2 cups/255 g bread flour
1/2 tsp baking soda
1/4 tsp salt
1 tblsp milk
3/4 cup unsalted butter, softened
1/2 cup firmly packed dark brown sugar
1/4 cup granulated sugar
2 eggs
1 tsp vanilla extract
2.5 cups of chocolate chips and chunks

Preheat oven to 350.

Combine flour, baking soda, and salt in a bowl. Set aside.

Cream butter and sugars in the bowl of your stand mixer. Add milk, vanilla, and eggs (one at a time, mixing until combined). Scrape the sides of the bowl as needed. Add flour mixture in two parts, slowly mixing until just combined.

Remove from mixer and add chocolate chips by hand.

I used a #40 scoop which yields 24-26 cookies and baked for 13 minutes.

These are nice, soft cookies that would be excellent candidates for mailing!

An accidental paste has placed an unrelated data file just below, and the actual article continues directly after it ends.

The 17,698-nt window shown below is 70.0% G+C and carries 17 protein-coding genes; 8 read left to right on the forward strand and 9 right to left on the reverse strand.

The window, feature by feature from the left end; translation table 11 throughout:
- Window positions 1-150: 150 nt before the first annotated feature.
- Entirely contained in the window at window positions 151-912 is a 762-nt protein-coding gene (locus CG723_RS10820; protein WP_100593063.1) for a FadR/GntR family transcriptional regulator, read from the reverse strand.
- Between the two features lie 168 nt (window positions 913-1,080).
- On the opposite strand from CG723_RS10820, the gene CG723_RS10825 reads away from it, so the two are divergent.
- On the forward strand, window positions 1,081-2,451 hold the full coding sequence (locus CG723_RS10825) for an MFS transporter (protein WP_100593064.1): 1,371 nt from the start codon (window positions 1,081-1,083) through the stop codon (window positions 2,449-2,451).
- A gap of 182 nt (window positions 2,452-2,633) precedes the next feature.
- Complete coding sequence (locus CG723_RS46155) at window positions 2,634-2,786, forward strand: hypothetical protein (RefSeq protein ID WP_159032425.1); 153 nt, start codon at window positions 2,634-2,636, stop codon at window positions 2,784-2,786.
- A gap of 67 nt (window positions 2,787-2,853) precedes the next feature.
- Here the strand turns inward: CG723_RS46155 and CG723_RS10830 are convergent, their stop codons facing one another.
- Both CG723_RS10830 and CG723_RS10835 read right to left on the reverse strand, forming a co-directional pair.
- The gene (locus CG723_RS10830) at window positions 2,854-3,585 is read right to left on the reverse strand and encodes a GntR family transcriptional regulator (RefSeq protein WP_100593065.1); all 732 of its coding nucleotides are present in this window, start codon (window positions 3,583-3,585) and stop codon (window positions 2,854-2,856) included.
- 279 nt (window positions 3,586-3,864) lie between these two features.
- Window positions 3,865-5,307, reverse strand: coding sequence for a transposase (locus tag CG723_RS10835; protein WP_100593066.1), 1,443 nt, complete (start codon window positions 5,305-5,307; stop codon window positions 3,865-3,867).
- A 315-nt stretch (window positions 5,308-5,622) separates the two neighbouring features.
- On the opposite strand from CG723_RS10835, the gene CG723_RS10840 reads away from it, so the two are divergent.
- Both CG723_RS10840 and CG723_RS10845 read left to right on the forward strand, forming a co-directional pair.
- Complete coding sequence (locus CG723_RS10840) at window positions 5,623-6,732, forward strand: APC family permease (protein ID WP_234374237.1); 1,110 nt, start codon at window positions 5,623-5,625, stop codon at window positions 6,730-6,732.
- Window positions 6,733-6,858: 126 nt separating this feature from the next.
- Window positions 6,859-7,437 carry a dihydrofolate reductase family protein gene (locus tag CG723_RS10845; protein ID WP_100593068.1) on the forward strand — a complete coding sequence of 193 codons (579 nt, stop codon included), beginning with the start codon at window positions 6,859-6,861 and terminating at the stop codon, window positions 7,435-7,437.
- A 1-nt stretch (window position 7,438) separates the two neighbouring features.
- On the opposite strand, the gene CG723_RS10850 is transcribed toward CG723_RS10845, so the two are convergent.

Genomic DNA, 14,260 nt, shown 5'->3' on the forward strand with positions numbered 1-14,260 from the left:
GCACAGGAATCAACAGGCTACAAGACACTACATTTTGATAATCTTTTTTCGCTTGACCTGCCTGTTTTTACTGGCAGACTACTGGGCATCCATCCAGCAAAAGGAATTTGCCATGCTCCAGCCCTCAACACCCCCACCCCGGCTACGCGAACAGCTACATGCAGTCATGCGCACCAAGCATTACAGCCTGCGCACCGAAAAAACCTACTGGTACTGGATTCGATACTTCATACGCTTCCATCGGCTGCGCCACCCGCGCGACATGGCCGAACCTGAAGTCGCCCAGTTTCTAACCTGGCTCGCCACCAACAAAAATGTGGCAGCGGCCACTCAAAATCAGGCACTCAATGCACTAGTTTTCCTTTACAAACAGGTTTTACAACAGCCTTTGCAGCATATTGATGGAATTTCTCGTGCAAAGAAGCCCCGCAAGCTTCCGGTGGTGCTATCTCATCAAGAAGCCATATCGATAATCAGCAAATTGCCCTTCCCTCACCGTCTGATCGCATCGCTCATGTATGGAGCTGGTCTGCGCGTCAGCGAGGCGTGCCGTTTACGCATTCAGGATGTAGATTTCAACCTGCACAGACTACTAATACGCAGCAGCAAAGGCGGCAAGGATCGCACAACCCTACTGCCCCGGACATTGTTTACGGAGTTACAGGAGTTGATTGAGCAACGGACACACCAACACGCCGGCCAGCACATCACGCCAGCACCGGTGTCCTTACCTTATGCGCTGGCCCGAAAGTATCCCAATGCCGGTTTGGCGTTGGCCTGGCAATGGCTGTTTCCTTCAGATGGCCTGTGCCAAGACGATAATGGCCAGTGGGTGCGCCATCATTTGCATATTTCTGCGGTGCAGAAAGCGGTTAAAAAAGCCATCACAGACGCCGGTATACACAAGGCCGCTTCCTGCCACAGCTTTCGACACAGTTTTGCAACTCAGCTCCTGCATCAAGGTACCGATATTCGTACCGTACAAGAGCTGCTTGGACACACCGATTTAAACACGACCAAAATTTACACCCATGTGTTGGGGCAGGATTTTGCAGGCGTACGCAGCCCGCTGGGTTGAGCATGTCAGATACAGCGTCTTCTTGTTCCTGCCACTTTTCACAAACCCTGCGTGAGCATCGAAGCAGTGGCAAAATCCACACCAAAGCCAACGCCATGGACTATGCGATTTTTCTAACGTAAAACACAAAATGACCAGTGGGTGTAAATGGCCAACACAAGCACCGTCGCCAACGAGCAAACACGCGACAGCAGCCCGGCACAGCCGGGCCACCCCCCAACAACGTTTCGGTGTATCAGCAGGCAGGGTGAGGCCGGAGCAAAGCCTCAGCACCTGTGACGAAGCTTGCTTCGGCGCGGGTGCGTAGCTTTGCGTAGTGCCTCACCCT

Homemade Butter

Want to live out your video game fantasies of riding the Oregon Trail? Without the dysentery and broken wagon axles? Why not try making some butter?

In all honesty, this isn’t something I do often. I usually reserve it for a special occasion or holiday or when I just have a lot of heavy cream that is about to go bad in the fridge. The taste of fresh butter is pretty amazing but I go through so much in this house that I still rely mostly on regular store bought sticks. I made it today because I was out of butter (oh, the humanity!) and had a desperate need for cookies.

If you are in the mood for fresh butter, it is about as easy as it gets. All you need is heavy cream, a stand mixer with a whisk attachment, and a clean dishtowel or cheesecloth. (and salt if you want salted butter)

Add your cream to the bowl of your stand mixer and start it up. Start slowly so you don’t splash it all out of the bowl but as soon as bubbles start to form, you can turn it up to medium.

wheeee

You’ll see it go through all the stages of whipped cream. After it reaches the stiff peaks stage, it will start to look weird–almost like it is drying out which means you are getting close!

dry